Will do, would love to get some insight from you. Thank you!

SFREIT:Not to piggyback on this but seriously if this is the case i would really stick with it. Also just to give some additional insight from someone who has gotten to know some wells folks through my area:1. Great, smart people. Pleasure to work with and very down to earth. I have enjoyed all my interactions with the credit, ABL, and IB folks there.2. Investment banking and lending are two halves of the same coin at wells. Because of this my impression that you can really move around pretty easily between all facets off the wholesale bank which includes the WFS team.In a nutshell, if you are happy with the pay, hours, work, and people, don't leave...ever.

I hear ya. I've only been doing this for a little over 6 months. I explained myself a little more in a reply to someone else, but essentially: I'm happy with this for now, but am looking for more challenges and responsibility when I finish the program. And while I definitely like this field, I think there are a couple I'd like even more. in a couple years I might decide this is the path for me, but I'd like to at least see what other potential avenues exist.

Regarding moving around within Wholesale...that is awesome to hear. I love the culture and people here, I'd imagine it would be similar over at WFS. Thanks!

The sky's the limit, at this point. I think you are way ahead of everyone else in your current status.

What made you go into finance?

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Jun 1, 2016

My jaw just dropped while reading this.

You are good, hopefully the seniors on here can point to towards the right direction.

May 31, 2016

lol @ the "FAP program"

    • 4
May 31, 2016

Great to hear, I actually received an interview for the ABL FAP program based in Los Angeles a couple months back, but turned it down to get into RE Development. This wouldn't happen to be located in Los Angeles, would it?

Jun 3, 2016

The transition is easy. I have a classmate at my school(not even a "target" in the strict definition) who worked the same job you did for a competing firm. He had smaller firms cold-emailing him trying to get his attention and got a warm reception everywhere else. Ended up going to a decent MM firm without anywhere near the same kind of effort the rest of us had to put in.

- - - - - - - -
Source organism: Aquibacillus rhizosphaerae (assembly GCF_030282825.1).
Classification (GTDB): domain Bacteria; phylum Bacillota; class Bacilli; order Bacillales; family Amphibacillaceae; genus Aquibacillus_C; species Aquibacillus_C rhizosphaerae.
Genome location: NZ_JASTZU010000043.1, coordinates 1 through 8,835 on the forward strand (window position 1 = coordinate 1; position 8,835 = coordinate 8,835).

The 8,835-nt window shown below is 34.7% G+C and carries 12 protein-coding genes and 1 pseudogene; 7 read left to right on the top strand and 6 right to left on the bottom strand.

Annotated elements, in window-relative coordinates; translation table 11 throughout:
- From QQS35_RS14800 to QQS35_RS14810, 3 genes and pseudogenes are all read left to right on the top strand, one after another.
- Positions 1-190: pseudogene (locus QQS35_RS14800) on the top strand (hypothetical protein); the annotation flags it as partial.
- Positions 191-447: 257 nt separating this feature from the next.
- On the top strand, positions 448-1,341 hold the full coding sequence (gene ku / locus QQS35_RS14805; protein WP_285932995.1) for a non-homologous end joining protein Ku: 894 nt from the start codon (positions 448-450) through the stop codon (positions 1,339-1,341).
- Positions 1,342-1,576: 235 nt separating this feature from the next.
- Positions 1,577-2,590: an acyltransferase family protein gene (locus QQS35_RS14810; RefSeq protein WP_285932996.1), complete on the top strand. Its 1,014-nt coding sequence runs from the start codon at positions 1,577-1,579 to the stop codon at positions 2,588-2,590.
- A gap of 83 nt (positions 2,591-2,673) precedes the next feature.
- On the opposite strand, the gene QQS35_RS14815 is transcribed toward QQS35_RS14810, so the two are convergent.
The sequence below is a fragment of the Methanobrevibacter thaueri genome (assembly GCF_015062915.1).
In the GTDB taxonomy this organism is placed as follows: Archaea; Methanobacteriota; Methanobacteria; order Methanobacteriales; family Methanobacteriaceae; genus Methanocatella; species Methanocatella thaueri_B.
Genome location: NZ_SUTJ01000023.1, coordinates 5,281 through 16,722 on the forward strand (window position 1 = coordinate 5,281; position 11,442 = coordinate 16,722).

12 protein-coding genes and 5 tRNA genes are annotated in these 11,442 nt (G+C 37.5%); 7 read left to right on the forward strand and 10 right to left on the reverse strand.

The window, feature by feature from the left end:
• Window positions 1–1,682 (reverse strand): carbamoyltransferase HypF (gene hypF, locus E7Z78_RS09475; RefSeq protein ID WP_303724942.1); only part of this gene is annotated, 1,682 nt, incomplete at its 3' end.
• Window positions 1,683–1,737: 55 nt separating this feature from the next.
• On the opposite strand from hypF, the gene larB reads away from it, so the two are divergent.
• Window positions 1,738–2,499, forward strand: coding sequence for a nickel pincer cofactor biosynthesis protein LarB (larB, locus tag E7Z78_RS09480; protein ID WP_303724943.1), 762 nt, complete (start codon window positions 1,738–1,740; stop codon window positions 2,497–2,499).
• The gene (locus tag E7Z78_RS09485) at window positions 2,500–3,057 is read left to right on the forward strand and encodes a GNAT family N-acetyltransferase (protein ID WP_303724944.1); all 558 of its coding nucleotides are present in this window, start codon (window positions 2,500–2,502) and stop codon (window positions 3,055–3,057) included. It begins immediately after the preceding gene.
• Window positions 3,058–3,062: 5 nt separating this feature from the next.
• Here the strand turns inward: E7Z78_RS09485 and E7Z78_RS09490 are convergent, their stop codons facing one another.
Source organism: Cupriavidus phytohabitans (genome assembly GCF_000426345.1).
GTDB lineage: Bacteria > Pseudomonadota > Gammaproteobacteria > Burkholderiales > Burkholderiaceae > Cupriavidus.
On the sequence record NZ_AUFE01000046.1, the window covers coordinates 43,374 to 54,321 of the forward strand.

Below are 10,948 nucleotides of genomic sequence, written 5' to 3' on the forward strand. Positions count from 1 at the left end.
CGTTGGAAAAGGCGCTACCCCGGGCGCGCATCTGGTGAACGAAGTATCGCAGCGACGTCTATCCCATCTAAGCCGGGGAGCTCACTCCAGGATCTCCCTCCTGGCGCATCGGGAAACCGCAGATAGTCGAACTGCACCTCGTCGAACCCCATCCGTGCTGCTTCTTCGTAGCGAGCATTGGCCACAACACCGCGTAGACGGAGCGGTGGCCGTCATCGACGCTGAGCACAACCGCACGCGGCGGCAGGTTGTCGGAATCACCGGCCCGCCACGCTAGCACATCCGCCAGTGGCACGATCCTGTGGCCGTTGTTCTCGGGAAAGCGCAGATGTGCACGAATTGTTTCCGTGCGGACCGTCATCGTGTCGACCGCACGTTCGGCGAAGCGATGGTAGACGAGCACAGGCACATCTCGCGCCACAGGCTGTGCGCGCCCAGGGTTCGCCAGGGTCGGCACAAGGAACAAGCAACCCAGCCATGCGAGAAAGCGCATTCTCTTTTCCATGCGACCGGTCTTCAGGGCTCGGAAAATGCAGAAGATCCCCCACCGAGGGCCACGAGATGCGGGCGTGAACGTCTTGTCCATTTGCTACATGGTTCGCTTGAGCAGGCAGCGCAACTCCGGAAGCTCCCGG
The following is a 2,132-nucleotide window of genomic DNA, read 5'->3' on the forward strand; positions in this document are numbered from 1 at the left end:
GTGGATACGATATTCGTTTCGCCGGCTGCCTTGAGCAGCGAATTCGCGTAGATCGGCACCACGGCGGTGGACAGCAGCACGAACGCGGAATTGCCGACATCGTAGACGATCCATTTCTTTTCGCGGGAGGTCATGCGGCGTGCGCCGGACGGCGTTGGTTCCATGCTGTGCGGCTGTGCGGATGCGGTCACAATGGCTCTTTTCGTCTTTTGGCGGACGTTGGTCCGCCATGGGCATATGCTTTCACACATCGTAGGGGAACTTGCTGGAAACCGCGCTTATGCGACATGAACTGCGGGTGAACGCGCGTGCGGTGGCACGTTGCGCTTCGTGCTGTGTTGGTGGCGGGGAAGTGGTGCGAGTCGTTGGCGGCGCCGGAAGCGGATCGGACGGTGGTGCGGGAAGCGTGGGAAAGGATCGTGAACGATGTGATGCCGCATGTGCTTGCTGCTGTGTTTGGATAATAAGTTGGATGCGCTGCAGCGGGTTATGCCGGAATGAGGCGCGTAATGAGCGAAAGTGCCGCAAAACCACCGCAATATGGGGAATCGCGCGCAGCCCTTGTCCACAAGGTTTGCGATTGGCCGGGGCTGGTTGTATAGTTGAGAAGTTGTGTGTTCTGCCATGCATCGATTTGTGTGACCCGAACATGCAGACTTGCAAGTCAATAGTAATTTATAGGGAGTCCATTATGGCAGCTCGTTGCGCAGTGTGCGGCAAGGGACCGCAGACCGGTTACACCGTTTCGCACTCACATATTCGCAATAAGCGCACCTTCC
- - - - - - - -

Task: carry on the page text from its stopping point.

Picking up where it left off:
Jun 3, 2016

Hi guys, sorry to move over to a different topic.

I recently applied to this program and am crossing my fingers I get an interview. I applied to positions within the FAP program in different cities and 1 application is showing "review" and the others are saying "Applied". so im really preying that is more good than bad since this has been 2 months with some of them. I have 2.5 years of ops experience and currently enrolled in a masters program in risk management.

Has anyone else experience having HR taking multiple months to get back to them either with Denying the application or a phone interview?

Any input is really appreciated.

May 30, 2016

Just for a little color, I think I applied in mid July and got the notice that I had a first round second week of August.

Jun 3, 2016

Its weird, they put the posting for the overall program out there every like 2 weeks for the past month and a half., same job number and everything. then post City specific openings within the FAP Program every so often. So I guess only time can tell. there have been jobs a year or so ago that was a stretch for my qualifications that I was declined from right away, that's why im getting antsy as to what is going on if they are going to interview me or turn me down.

May 30, 2016

They are notorious for doing that. Also , many times they will literally post something for 24 hours. however it really increases your success rate for online apps Imo.

May 30, 2016

Would a 770 GMAT and a couple more years at WFCF be enough to be a strong applicant for a good MBA program? And if so, would it be reasonable to try to move into IBD or even something more interesting on the buy-side?

Sep 27, 2016

I think 770 and WFCF = easily top 15-25 MBA.

Jun 3, 2016

I know people who have done the IBD transition, from a credit background, with a much weaker resume than you have.

Aug 23, 2016

as an aside, what does a credit analyst actually do?

Sep 27, 2016

OP your background resonates somewhat with my path. I spent 2 yrs in credit risk doing ABL at a full service bank. Leveraged that into a credit risk execution role in another team which did more complicated/larger Cross Border asset finance deals, spent a couple years working overseas on assignment getting paid way too much, finished my CA in the process. Relocated back home and lateralled into a M&A advisory role at a top boutique. Currently am the go-to analyst for any restructuring, distressed and mezz advisory mandates since I understand the ins and outs of credit risk and can think from the bank's perspective. My advice is to build up your reputation at your bank so that you can get staffed on the larger complicated structured deals that in turn will help you learn and then shop that experience to mezz funds or IBs once the time comes to jump ship.

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Nov 17, 2016

what's the pay like?

Nov 22, 2016
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Jul 20, 2017